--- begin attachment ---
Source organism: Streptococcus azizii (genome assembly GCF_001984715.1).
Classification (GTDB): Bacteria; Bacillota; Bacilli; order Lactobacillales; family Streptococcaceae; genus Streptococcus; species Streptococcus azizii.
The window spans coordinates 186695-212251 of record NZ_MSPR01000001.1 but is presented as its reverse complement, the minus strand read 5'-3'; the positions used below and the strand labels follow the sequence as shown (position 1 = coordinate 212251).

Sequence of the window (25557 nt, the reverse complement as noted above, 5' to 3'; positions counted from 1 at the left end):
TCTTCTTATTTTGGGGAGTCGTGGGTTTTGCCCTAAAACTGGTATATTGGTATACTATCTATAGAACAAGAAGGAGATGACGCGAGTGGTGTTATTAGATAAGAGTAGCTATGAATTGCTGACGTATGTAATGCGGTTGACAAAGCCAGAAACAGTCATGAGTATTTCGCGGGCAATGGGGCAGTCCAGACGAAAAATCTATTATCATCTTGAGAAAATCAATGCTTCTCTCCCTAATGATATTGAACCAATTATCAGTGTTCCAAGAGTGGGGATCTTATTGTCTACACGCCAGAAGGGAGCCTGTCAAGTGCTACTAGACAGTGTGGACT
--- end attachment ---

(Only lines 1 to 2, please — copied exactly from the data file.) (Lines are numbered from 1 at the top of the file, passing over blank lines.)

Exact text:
Source organism: Streptococcus azizii (genome assembly GCF_001984715.1).
Classification (GTDB): Bacteria; Bacillota; Bacilli; order Lactobacillales; family Streptococcaceae; genus Streptococcus; species Streptococcus azizii.